Jeffrey M. Skopek, J.D., Ph.D., Academic Fellow, Petrie-Flom Center
Cutting across issues in bioethics, animal rights, and environmentalism, this course explores the law’s treatment of entities whose ethical status is ambiguous and contested. We will address questions such as:
What does it mean for something to “harm the environment”? Do different regulatory schemes answer this question differently? What if anything is wrong with paying to pollute?
Should animals be patentable? How does standing doctrine impact animal rights? Should the creation of human-animal hybrids be regulated, and if so, using what criteria?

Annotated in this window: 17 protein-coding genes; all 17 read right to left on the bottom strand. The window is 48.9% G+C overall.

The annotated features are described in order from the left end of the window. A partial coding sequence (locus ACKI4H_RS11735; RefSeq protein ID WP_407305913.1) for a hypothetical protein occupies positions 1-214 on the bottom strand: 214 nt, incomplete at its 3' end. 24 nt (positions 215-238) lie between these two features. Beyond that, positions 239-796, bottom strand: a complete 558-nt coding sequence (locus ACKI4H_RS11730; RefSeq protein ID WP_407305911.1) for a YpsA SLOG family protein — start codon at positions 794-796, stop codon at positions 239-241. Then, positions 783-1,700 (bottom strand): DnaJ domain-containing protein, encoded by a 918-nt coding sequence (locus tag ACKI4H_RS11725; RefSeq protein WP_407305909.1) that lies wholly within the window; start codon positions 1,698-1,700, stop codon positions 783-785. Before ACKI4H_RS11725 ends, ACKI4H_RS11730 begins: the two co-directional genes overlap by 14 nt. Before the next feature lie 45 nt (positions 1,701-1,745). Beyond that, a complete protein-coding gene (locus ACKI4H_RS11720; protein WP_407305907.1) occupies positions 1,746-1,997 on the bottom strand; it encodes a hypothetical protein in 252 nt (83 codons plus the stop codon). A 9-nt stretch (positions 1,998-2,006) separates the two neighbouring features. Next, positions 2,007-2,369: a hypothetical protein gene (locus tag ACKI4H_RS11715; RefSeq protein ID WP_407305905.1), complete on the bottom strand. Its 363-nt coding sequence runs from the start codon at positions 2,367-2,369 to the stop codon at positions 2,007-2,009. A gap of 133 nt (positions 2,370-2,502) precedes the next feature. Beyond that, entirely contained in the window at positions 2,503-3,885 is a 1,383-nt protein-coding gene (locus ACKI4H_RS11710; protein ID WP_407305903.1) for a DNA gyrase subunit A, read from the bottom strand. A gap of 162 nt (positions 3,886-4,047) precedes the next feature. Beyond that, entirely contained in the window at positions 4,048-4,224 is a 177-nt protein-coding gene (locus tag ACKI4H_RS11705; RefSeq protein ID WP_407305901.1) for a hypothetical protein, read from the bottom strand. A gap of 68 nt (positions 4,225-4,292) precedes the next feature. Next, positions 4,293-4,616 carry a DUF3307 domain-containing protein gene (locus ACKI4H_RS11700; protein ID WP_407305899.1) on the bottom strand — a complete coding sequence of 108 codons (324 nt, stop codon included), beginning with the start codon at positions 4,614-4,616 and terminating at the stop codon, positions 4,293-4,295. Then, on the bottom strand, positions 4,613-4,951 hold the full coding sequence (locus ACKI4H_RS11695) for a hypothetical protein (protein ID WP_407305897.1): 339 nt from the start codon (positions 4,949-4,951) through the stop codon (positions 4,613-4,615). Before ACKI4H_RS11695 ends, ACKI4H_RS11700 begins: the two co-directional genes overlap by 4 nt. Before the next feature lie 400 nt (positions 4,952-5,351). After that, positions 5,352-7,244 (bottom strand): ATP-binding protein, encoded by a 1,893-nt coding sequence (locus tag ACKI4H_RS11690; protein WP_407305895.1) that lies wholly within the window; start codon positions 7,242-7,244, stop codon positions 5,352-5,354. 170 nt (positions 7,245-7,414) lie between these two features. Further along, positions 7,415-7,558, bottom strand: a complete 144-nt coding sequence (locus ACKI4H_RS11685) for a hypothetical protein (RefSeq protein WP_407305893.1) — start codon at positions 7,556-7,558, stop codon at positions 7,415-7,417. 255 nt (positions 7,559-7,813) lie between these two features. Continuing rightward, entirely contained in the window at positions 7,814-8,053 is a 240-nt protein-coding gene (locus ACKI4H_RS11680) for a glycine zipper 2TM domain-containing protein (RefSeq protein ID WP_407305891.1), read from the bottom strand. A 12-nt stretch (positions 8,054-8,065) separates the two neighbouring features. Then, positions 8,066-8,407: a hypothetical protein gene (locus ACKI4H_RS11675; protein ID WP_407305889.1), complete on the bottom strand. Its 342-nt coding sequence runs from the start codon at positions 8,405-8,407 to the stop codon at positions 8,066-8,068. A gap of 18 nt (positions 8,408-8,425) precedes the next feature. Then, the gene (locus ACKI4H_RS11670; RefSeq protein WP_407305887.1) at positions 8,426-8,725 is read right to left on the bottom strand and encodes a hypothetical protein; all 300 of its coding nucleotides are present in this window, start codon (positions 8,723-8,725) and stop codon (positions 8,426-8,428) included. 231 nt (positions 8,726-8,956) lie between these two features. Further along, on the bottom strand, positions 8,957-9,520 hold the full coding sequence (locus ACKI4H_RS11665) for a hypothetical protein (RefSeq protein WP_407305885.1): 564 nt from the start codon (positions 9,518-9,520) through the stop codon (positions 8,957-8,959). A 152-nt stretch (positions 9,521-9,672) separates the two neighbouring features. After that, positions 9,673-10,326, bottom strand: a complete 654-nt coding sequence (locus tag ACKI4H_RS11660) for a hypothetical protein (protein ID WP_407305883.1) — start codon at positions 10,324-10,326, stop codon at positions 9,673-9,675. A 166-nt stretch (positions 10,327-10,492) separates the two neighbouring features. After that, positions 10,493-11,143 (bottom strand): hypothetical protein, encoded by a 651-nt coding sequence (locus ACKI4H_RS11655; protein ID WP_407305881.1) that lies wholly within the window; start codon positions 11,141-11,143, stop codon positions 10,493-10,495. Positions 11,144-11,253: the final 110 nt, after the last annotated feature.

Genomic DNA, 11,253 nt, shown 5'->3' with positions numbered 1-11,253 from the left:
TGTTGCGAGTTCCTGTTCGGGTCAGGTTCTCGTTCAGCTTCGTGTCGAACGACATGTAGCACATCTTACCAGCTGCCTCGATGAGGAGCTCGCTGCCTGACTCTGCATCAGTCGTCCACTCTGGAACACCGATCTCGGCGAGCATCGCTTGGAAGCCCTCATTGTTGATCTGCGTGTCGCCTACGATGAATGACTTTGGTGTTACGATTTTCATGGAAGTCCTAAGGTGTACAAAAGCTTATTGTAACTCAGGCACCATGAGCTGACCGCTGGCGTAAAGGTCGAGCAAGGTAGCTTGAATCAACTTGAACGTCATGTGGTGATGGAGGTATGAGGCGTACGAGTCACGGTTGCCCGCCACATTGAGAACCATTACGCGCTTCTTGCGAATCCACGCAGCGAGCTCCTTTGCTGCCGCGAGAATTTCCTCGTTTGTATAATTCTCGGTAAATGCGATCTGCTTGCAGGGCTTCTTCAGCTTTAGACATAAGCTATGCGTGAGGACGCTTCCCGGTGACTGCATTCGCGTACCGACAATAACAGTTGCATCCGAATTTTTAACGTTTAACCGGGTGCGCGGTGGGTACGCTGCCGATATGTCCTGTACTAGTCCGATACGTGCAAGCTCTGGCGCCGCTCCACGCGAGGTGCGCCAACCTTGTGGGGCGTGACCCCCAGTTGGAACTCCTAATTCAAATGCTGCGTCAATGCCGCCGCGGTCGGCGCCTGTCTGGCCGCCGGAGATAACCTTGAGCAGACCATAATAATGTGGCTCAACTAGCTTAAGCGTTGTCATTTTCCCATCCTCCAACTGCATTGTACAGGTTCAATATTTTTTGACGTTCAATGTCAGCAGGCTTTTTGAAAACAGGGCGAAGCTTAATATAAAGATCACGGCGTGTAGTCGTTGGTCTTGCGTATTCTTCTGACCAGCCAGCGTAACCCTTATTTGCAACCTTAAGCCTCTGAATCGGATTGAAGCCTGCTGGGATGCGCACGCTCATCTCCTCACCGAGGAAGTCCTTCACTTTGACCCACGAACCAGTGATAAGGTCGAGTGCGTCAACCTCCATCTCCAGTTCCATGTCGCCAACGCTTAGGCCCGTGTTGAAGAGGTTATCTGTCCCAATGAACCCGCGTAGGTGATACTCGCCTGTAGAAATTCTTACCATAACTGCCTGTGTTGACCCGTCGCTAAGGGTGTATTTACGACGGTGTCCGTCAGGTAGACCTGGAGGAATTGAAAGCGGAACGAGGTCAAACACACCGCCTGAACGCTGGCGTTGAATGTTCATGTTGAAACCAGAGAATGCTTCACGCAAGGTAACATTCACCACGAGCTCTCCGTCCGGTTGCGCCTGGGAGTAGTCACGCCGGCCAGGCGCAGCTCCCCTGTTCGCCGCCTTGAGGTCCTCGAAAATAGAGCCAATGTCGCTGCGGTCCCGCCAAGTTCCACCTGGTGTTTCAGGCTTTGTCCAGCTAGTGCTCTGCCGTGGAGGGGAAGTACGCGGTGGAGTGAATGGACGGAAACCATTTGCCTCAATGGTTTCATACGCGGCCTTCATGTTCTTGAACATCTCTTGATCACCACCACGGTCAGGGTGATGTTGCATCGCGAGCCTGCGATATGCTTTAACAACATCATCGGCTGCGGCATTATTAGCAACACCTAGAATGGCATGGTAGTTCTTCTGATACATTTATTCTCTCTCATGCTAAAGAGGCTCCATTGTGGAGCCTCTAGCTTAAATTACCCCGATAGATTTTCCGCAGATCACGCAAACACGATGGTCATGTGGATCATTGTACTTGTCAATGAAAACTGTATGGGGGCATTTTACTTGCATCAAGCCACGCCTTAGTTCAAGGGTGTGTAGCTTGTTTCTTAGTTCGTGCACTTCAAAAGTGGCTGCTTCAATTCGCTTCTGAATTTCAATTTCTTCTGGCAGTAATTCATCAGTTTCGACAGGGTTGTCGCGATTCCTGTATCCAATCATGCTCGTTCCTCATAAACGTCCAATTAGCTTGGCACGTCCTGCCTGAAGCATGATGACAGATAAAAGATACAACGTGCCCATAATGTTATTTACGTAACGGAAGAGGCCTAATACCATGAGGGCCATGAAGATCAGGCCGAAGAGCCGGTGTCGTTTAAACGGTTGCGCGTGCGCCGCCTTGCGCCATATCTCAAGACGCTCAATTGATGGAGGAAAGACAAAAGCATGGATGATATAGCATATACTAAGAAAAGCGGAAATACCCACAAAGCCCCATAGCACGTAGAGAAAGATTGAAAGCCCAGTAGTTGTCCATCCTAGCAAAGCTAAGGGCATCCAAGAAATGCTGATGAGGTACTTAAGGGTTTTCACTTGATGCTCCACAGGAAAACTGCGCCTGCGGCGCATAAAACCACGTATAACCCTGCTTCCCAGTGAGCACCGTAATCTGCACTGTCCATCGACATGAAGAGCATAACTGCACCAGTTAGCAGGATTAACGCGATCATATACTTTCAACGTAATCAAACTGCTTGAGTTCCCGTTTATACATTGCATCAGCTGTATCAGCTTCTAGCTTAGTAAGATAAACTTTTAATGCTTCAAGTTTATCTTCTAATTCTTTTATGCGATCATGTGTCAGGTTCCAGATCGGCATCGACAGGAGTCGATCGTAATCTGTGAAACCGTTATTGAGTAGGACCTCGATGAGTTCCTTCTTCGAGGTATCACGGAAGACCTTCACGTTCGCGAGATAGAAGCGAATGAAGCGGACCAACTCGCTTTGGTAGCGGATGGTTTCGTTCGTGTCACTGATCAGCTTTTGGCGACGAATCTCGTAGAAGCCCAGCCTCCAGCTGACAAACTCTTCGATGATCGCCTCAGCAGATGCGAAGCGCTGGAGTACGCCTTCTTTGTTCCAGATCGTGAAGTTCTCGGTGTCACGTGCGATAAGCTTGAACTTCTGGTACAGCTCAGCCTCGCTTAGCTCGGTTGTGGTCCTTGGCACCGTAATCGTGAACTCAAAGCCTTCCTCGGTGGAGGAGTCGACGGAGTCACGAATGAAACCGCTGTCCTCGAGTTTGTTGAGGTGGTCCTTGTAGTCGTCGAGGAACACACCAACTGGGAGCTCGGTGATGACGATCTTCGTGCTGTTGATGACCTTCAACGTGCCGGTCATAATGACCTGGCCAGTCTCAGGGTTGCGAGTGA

Can an activity that significantly alters the genetics of an embryo—that changes who the resulting person is—be considered beneficial or harmful to that person? Why did embryonic stem cell research cause so much more controversy in the United States than it did in the United Kingdom? Should prenatal sex selection be prohibited, and if so, on what basis?
In exploring these questions, we will touch areas of law including property, tort, constitutional law, and environmental law, focusing on the interconnected resolution of legal and ethical uncertainty.
Grading will be based on class participation and written work. Students can choose to write either multiple reading responses or a single research paper. The course is open to law students and other interested graduate students. There are no prerequisites.